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US Constitution

What does the court's 'jurisdiction' mean?

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Wiki User
December 30, 2009 5:44AM

A court's jurisdiction is determined by the geographical area over which it has control and the subject matter that can be brought before the court.

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only the state courts have the jurisdiction to hear a case

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Courts of limited jurisdiction, courts of general jurisdiction and courts of superior jurisdiction.

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Some federal courts have original jurisdiction; some courts have appellate jurisdiction.

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Special and high level courts have limited jurisdiction while the lowest court in a state has general jurisdiction. Family courts, Immigration Courts, and Bankruptcy courts are examples of courts with limited jurisdiction.

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Juvenile courts are courts of original and special (or limited) jurisdiction.

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Limited jurisdiction courts only have jurisdiction in specific, well-defined areas of law. General jurisdiction courts have general jurisdiction over all subject matters within their local jurisdiction.

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do all courts have the original jurisdiction

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They are part of courts of original jurisdiction.

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Courts have universal jurisdiction.

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The probate courts in Georgia have an appellate jurisdiction. This means that these courts can receive appeals from the lower courts in the Georgian jurisdiction.

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The jurisdiction of courts is applied by local laws. Federal courts have jurisdiction or control over a certain area. The Supreme Court has jurisdiction over the entire nation.

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It refers to any court which is lower in jurisdiction to another couirt. For instance: Courts of original jurisdiction are "inferior" to Appelate Courts. Appelate Courts are "inferior" to the Supreme Court.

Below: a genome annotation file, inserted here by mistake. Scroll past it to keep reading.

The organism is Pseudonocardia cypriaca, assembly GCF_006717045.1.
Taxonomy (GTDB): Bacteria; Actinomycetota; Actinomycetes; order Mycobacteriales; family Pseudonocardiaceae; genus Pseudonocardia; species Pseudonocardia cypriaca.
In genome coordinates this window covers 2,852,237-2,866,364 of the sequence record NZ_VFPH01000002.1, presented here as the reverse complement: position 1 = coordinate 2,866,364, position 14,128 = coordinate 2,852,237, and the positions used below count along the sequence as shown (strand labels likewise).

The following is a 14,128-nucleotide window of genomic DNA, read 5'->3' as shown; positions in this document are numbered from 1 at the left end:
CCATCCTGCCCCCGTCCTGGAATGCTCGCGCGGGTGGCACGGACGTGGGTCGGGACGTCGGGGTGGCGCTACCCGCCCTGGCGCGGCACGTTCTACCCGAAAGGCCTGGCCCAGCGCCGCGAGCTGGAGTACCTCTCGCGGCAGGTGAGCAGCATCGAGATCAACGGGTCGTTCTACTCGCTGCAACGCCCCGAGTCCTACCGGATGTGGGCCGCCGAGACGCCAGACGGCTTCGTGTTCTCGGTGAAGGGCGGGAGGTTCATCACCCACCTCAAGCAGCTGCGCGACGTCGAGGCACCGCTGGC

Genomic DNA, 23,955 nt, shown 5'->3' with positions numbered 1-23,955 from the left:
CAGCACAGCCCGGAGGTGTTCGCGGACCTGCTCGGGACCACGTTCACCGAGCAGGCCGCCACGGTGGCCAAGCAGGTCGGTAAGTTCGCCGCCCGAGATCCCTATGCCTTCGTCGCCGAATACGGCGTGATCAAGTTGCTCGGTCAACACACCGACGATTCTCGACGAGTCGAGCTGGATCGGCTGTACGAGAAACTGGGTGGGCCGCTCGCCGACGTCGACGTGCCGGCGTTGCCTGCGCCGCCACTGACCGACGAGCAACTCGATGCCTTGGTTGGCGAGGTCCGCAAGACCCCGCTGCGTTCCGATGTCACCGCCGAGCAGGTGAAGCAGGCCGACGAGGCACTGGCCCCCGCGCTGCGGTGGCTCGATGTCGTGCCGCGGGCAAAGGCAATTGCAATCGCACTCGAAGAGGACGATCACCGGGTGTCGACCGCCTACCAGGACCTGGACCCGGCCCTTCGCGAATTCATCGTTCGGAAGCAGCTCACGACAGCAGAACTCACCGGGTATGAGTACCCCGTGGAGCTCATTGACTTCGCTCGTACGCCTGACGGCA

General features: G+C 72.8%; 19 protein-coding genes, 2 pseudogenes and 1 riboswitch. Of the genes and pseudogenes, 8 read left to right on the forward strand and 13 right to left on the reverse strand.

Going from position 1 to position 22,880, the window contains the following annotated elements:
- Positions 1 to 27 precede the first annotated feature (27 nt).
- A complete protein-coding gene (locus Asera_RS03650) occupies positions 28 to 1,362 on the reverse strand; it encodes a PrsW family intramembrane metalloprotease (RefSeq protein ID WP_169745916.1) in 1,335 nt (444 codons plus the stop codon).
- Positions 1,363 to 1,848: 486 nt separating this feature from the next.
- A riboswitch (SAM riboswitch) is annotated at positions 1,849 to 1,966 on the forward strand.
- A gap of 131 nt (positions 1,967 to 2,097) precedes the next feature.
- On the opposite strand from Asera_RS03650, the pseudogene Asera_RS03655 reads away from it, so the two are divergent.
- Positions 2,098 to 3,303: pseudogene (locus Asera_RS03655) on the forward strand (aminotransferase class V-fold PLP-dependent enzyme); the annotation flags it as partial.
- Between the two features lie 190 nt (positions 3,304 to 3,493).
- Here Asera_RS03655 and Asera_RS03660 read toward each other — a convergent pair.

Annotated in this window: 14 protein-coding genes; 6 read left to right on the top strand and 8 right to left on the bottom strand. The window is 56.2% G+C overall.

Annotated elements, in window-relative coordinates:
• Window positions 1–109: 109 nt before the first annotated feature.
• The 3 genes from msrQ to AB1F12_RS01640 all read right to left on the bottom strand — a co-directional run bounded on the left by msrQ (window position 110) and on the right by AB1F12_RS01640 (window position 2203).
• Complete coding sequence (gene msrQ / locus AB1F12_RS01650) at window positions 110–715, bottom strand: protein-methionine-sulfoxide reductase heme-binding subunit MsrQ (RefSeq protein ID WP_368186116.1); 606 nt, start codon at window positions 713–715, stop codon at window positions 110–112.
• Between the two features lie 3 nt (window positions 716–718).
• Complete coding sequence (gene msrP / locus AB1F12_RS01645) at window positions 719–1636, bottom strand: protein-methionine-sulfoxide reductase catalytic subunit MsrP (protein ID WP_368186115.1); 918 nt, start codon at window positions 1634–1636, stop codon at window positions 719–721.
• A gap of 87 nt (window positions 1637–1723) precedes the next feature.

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Trial courts (original jurisdiction) and appellate courts (appellate jurisdiction)

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Trial courts (original jurisdiction) and appellate courts (appellate jurisdiction).

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A court of original jurisdiction (trial court - civil or criminal) does not possess appelate jurisdiction. Courts of Appeal and Supreme Courts have appelate jurisdiction over lower courts.

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General Jurisdiction courts are State Courts and Federal District courts (Including appeals and Supreme courts). Specific/Limited Jurisdictional courts are courts which can only hear certain. There are tax courts, bankruptcy courts, patent and copyright court....

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Prisons do not have jurisdiction. Courts do.

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courts of limited jurisdiction.

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Yes, because their jurisdiction is confined to adjudicating local ordnances or statutes that pertain STRICTLY to their own geographic jurisdiction.

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Federal district courts have jurisdiction over cases involving federal law or through diversity jurisdiction.

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Courts of limited jurisdiction are also called "special jurisdiction" courts, because they hear cases of narrowly defined subject matter. Courts that hear a broad variety of criminal and civil cases are called "general jurisdiction" courts.

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they are not felony courts. They are municipal courts

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They are in different places on the hierarchy of jurisdiction. Appellate jurisdiction is higher. Courts with appellate jurisdiction can hear appeals, whereas courts with original jurisdiction can hear cases for the first time.